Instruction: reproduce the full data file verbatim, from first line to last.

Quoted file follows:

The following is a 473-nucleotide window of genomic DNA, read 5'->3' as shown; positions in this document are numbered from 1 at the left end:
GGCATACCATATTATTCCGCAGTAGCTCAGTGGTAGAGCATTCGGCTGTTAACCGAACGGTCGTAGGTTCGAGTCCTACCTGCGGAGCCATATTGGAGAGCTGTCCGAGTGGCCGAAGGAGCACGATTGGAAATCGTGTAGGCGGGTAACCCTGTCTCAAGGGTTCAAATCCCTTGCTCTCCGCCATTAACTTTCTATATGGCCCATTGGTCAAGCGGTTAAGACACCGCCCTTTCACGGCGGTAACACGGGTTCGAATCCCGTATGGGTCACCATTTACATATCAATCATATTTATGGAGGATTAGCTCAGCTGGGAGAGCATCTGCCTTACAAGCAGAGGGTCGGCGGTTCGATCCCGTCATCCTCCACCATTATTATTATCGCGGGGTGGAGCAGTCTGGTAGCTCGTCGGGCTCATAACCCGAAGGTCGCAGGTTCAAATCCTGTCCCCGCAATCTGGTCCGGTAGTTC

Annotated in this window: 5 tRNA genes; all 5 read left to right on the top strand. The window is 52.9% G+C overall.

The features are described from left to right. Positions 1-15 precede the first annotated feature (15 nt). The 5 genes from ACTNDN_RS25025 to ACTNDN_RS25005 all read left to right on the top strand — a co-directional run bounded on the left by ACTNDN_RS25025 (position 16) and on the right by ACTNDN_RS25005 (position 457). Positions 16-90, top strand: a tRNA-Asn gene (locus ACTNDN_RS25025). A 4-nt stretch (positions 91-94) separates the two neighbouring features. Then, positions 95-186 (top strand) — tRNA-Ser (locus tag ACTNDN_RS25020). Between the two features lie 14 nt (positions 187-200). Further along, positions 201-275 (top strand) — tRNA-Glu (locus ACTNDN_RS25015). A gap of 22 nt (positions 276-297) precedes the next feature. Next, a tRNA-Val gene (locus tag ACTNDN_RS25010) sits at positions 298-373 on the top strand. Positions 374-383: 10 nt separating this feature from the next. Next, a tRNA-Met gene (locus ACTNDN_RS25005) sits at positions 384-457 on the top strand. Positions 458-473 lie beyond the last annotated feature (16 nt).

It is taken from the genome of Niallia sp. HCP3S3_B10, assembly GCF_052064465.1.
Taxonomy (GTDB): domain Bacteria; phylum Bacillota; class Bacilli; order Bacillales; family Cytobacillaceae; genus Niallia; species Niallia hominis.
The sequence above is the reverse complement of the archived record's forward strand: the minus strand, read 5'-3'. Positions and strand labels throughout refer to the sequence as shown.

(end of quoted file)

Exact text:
The following is a 473-nucleotide window of genomic DNA, read 5'->3' as shown; positions in this document are numbered from 1 at the left end:
GGCATACCATATTATTCCGCAGTAGCTCAGTGGTAGAGCATTCGGCTGTTAACCGAACGGTCGTAGGTTCGAGTCCTACCTGCGGAGCCATATTGGAGAGCTGTCCGAGTGGCCGAAGGAGCACGATTGGAAATCGTGTAGGCGGGTAACCCTGTCTCAAGGGTTCAAATCCCTTGCTCTCCGCCATTAACTTTCTATATGGCCCATTGGTCAAGCGGTTAAGACACCGCCCTTTCACGGCGGTAACACGGGTTCGAATCCCGTATGGGTCACCATTTACATATCAATCATATTTATGGAGGATTAGCTCAGCTGGGAGAGCATCTGCCTTACAAGCAGAGGGTCGGCGGTTCGATCCCGTCATCCTCCACCATTATTATTATCGCGGGGTGGAGCAGTCTGGTAGCTCGTCGGGCTCATAACCCGAAGGTCGCAGGTTCAAATCCTGTCCCCGCAATCTGGTCCGGTAGTTC

Annotated in this window: 5 tRNA genes; all 5 read left to right on the top strand. The window is 52.9% G+C overall.

The features are described from left to right. Positions 1-15 precede the first annotated feature (15 nt). The 5 genes from ACTNDN_RS25025 to ACTNDN_RS25005 all read left to right on the top strand — a co-directional run bounded on the left by ACTNDN_RS25025 (position 16) and on the right by ACTNDN_RS25005 (position 457). Positions 16-90, top strand: a tRNA-Asn gene (locus ACTNDN_RS25025). A 4-nt stretch (positions 91-94) separates the two neighbouring features. Then, positions 95-186 (top strand) — tRNA-Ser (locus tag ACTNDN_RS25020). Between the two features lie 14 nt (positions 187-200). Further along, positions 201-275 (top strand) — tRNA-Glu (locus ACTNDN_RS25015). A gap of 22 nt (positions 276-297) precedes the next feature. Next, a tRNA-Val gene (locus tag ACTNDN_RS25010) sits at positions 298-373 on the top strand. Positions 374-383: 10 nt separating this feature from the next. Next, a tRNA-Met gene (locus ACTNDN_RS25005) sits at positions 384-457 on the top strand. Positions 458-473 lie beyond the last annotated feature (16 nt).

It is taken from the genome of Niallia sp. HCP3S3_B10, assembly GCF_052064465.1.
Taxonomy (GTDB): domain Bacteria; phylum Bacillota; class Bacilli; order Bacillales; family Cytobacillaceae; genus Niallia; species Niallia hominis.
The sequence above is the reverse complement of the archived record's forward strand: the minus strand, read 5'-3'. Positions and strand labels throughout refer to the sequence as shown.